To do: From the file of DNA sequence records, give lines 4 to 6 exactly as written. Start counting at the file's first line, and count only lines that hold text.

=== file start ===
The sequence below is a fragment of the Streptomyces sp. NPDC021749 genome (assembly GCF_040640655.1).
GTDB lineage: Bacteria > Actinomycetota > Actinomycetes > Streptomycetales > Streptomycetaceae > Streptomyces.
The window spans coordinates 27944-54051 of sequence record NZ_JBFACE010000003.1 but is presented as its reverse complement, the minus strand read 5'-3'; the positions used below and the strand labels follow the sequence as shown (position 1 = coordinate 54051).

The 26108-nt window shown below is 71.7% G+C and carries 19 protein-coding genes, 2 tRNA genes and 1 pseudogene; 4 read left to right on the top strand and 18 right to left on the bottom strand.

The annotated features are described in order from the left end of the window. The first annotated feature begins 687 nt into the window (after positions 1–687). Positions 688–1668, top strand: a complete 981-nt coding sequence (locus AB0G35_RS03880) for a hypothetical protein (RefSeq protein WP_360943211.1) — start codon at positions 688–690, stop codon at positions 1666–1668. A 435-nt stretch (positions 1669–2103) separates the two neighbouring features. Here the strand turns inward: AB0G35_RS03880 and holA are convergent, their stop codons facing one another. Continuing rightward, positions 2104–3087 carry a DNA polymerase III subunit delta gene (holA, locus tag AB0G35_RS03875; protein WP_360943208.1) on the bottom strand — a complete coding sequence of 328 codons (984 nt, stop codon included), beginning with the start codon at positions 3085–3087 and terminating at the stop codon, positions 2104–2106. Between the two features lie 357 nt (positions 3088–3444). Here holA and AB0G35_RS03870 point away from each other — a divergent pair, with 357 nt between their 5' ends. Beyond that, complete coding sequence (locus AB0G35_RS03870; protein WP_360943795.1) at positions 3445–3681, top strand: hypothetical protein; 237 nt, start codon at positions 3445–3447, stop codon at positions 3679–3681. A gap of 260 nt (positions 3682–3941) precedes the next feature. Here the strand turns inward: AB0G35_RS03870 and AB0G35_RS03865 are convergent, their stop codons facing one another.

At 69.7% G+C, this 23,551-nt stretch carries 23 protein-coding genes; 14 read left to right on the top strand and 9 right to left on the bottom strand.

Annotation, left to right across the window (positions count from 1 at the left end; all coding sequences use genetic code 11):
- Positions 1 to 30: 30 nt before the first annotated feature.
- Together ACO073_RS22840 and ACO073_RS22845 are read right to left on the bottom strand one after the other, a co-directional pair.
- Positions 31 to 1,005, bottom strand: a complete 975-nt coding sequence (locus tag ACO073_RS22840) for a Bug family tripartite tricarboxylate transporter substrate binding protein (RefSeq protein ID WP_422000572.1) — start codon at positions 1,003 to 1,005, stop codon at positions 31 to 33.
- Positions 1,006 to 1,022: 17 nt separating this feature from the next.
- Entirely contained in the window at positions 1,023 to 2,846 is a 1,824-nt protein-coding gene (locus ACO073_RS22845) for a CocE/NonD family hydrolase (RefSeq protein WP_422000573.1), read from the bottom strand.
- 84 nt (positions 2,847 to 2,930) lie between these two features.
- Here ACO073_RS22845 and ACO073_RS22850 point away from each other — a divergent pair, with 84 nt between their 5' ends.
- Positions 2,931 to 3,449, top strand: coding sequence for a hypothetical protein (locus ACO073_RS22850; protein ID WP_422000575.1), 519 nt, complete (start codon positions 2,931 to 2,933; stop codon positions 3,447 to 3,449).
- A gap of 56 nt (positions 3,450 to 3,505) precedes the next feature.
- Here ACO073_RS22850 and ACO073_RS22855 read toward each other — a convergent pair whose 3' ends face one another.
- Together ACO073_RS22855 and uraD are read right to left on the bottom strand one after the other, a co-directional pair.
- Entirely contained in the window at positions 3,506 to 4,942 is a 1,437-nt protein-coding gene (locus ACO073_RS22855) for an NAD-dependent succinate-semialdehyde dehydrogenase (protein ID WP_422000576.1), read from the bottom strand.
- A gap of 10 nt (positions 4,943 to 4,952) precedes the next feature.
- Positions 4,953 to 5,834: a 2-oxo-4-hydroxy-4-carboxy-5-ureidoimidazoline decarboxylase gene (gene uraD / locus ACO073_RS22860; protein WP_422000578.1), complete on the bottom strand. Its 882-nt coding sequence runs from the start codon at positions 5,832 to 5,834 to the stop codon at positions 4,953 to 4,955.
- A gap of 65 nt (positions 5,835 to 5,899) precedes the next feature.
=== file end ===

The 26108-nt window shown below is 71.7% G+C and carries 19 protein-coding genes, 2 tRNA genes and 1 pseudogene; 4 read left to right on the top strand and 18 right to left on the bottom strand.

The annotated features are described in order from the left end of the window. The first annotated feature begins 687 nt into the window (after positions 1–687). Positions 688–1668, top strand: a complete 981-nt coding sequence (locus AB0G35_RS03880) for a hypothetical protein (RefSeq protein WP_360943211.1) — start codon at positions 688–690, stop codon at positions 1666–1668. A 435-nt stretch (positions 1669–2103) separates the two neighbouring features. Here the strand turns inward: AB0G35_RS03880 and holA are convergent, their stop codons facing one another. Continuing rightward, positions 2104–3087 carry a DNA polymerase III subunit delta gene (holA, locus tag AB0G35_RS03875; protein WP_360943208.1) on the bottom strand — a complete coding sequence of 328 codons (984 nt, stop codon included), beginning with the start codon at positions 3085–3087 and terminating at the stop codon, positions 2104–2106. Between the two features lie 357 nt (positions 3088–3444). Here holA and AB0G35_RS03870 point away from each other — a divergent pair, with 357 nt between their 5' ends. Beyond that, complete coding sequence (locus AB0G35_RS03870; protein WP_360943795.1) at positions 3445–3681, top strand: hypothetical protein; 237 nt, start codon at positions 3445–3447, stop codon at positions 3679–3681. A gap of 260 nt (positions 3682–3941) precedes the next feature. Here the strand turns inward: AB0G35_RS03870 and AB0G35_RS03865 are convergent, their stop codons facing one another.

At 69.7% G+C, this 23,551-nt stretch carries 23 protein-coding genes; 14 read left to right on the top strand and 9 right to left on the bottom strand.